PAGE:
Every week the EFG staff will be defining a gaming term that is either confusing or ill-defined. Please leave a comment with any terms you are confused by and we will try to include them in future editions!
This week we are going to define the game design term “gameplay loop.” This is, admittedly, a heavier word than we have defined before, but understanding what a gameplay loop is will help understand the games that our kids (and we) play a great deal!
A Gameplay Loop is a game design term that is used to describe the repetitive activities that a player will take while playing a game. It, essentially, defines what the player DOES while playing. Every level you complete in Super Mario Run, Pokemon you catch in Pokemon Go, and level you gain in Final Fantasy XV is an example of one (or more) gameplay loops.
One gameplay loop example from a shooting game might work like this: (Shout out to Morten Grauballe for the killer example.)
- a target appears
- you aim at the target
- you pull the trigger
- the projectile moves towards the target
- you hit the target
- the target loses life
This is a “core” gameplay loop because, with a shooter, this is the activity that a player will be doing most often. It is worth noting, though, that games will often have more than one loop going at the same time. This is especially true in more complex games like RPGs.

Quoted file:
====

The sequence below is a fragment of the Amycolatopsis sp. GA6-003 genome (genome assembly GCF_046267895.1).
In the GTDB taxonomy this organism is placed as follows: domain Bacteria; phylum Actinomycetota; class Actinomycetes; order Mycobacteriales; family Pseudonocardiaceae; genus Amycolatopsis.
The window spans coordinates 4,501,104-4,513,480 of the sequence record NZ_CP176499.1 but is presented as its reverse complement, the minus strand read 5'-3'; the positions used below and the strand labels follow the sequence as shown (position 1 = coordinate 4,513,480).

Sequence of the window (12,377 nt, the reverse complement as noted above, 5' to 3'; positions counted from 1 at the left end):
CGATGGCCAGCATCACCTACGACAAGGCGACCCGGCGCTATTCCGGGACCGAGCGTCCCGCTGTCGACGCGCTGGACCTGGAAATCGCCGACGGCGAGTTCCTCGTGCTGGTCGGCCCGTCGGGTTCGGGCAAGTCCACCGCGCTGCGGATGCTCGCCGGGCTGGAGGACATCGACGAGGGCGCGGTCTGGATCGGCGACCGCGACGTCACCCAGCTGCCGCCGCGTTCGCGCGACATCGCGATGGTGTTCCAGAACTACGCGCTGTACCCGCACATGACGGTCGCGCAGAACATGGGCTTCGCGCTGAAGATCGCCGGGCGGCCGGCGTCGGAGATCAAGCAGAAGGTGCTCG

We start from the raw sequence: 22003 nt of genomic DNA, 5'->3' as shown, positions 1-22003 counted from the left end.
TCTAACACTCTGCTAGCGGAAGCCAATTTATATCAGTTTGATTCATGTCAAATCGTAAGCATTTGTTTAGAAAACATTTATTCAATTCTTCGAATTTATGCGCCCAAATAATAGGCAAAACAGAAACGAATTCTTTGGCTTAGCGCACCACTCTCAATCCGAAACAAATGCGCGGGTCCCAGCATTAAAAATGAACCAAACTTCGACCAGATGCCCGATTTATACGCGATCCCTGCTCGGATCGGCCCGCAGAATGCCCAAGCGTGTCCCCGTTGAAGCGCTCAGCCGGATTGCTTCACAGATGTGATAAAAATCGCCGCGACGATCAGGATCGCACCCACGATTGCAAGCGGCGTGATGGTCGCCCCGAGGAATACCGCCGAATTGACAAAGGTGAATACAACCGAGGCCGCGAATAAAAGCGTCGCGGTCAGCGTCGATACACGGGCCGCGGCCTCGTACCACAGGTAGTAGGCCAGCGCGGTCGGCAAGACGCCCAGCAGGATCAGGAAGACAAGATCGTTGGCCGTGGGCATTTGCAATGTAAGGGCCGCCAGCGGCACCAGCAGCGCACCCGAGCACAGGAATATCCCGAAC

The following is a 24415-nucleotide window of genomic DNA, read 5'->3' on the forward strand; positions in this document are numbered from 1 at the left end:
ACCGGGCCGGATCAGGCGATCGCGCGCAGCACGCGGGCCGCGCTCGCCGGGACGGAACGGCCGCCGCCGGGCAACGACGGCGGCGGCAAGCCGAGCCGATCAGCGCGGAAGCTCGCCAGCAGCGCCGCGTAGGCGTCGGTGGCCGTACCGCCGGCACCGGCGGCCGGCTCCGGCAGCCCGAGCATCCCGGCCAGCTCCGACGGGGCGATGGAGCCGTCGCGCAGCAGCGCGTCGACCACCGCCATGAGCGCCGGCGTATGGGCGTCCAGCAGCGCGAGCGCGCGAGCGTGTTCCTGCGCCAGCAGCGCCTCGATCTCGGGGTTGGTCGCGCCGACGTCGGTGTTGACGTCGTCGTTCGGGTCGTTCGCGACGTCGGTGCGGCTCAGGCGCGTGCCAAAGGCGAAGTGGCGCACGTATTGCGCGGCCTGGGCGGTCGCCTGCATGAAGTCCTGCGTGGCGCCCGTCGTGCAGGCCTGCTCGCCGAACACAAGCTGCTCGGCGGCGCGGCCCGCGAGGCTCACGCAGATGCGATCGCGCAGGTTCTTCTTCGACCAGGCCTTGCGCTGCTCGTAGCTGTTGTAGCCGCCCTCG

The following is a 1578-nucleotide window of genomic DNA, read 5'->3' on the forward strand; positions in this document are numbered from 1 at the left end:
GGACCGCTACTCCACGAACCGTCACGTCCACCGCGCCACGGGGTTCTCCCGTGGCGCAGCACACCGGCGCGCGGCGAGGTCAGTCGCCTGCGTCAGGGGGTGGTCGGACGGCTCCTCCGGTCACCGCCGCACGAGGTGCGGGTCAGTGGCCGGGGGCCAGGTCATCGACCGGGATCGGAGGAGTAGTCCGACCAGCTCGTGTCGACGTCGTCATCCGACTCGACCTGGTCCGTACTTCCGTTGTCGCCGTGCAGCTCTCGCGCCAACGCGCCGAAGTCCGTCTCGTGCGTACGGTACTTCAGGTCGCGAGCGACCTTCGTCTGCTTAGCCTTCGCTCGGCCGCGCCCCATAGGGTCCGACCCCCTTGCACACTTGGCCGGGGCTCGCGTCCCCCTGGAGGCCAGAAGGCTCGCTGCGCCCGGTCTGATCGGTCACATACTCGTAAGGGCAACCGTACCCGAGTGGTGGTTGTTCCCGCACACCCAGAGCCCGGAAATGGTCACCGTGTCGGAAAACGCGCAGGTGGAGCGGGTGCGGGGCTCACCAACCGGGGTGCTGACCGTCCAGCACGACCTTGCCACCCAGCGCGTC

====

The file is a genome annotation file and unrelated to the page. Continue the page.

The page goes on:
Take a look a this example of a gameplay loop you might take from the game World of Warcraft. This is very complex game so each of these steps might include several other smaller loops that players would complete in the process.
- You enter a new zone
- You gather all of the quests from all of the different NPCs in the first quest hub
- You move around the zone completing quest objectives
- You return to the quest hub
- You turn in all of the quests you have completed and collect your rewards
- You move to the next quest hub
- … and so on.
Thinking critically about the games our kids play and the way that our kids play them provides great insight. It is also a great way to connect with them. You’ll understand the games they enjoy better. You might even enjoy them a little better too!